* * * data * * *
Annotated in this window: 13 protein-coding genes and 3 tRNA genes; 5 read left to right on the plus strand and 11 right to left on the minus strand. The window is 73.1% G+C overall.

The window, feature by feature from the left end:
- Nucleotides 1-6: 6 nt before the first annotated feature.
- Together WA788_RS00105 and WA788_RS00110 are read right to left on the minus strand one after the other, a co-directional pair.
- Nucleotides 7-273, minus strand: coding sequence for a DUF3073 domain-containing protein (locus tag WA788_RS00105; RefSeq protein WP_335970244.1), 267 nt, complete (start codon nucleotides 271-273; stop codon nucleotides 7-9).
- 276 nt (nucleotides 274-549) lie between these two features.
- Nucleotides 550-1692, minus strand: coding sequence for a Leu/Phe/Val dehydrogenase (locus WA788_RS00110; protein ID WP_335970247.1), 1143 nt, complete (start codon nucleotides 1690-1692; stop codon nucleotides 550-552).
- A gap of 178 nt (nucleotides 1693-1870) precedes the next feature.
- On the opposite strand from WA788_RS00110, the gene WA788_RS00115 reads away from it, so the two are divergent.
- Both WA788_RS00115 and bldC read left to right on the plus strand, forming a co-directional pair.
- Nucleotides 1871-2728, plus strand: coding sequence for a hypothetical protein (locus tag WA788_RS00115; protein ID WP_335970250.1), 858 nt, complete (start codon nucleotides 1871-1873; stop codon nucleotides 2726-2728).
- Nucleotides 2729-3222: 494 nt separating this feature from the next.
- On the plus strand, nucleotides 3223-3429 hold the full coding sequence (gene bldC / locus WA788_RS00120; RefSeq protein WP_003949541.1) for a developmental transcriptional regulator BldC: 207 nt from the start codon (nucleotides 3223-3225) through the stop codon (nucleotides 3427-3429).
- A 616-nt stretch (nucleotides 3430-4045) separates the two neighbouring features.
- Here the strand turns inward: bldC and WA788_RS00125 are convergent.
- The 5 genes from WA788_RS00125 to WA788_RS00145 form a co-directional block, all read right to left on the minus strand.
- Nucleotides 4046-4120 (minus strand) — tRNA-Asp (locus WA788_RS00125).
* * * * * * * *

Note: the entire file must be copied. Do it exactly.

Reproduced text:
Annotated in this window: 13 protein-coding genes and 3 tRNA genes; 5 read left to right on the plus strand and 11 right to left on the minus strand. The window is 73.1% G+C overall.

The window, feature by feature from the left end:
- Nucleotides 1-6: 6 nt before the first annotated feature.
- Together WA788_RS00105 and WA788_RS00110 are read right to left on the minus strand one after the other, a co-directional pair.
- Nucleotides 7-273, minus strand: coding sequence for a DUF3073 domain-containing protein (locus tag WA788_RS00105; RefSeq protein WP_335970244.1), 267 nt, complete (start codon nucleotides 271-273; stop codon nucleotides 7-9).
- 276 nt (nucleotides 274-549) lie between these two features.
- Nucleotides 550-1692, minus strand: coding sequence for a Leu/Phe/Val dehydrogenase (locus WA788_RS00110; protein ID WP_335970247.1), 1143 nt, complete (start codon nucleotides 1690-1692; stop codon nucleotides 550-552).
- A gap of 178 nt (nucleotides 1693-1870) precedes the next feature.
- On the opposite strand from WA788_RS00110, the gene WA788_RS00115 reads away from it, so the two are divergent.
- Both WA788_RS00115 and bldC read left to right on the plus strand, forming a co-directional pair.
- Nucleotides 1871-2728, plus strand: coding sequence for a hypothetical protein (locus tag WA788_RS00115; protein ID WP_335970250.1), 858 nt, complete (start codon nucleotides 1871-1873; stop codon nucleotides 2726-2728).
- Nucleotides 2729-3222: 494 nt separating this feature from the next.
- On the plus strand, nucleotides 3223-3429 hold the full coding sequence (gene bldC / locus WA788_RS00120; RefSeq protein WP_003949541.1) for a developmental transcriptional regulator BldC: 207 nt from the start codon (nucleotides 3223-3225) through the stop codon (nucleotides 3427-3429).
- A 616-nt stretch (nucleotides 3430-4045) separates the two neighbouring features.
- Here the strand turns inward: bldC and WA788_RS00125 are convergent.
- The 5 genes from WA788_RS00125 to WA788_RS00145 form a co-directional block, all read right to left on the minus strand.
- Nucleotides 4046-4120 (minus strand) — tRNA-Asp (locus WA788_RS00125).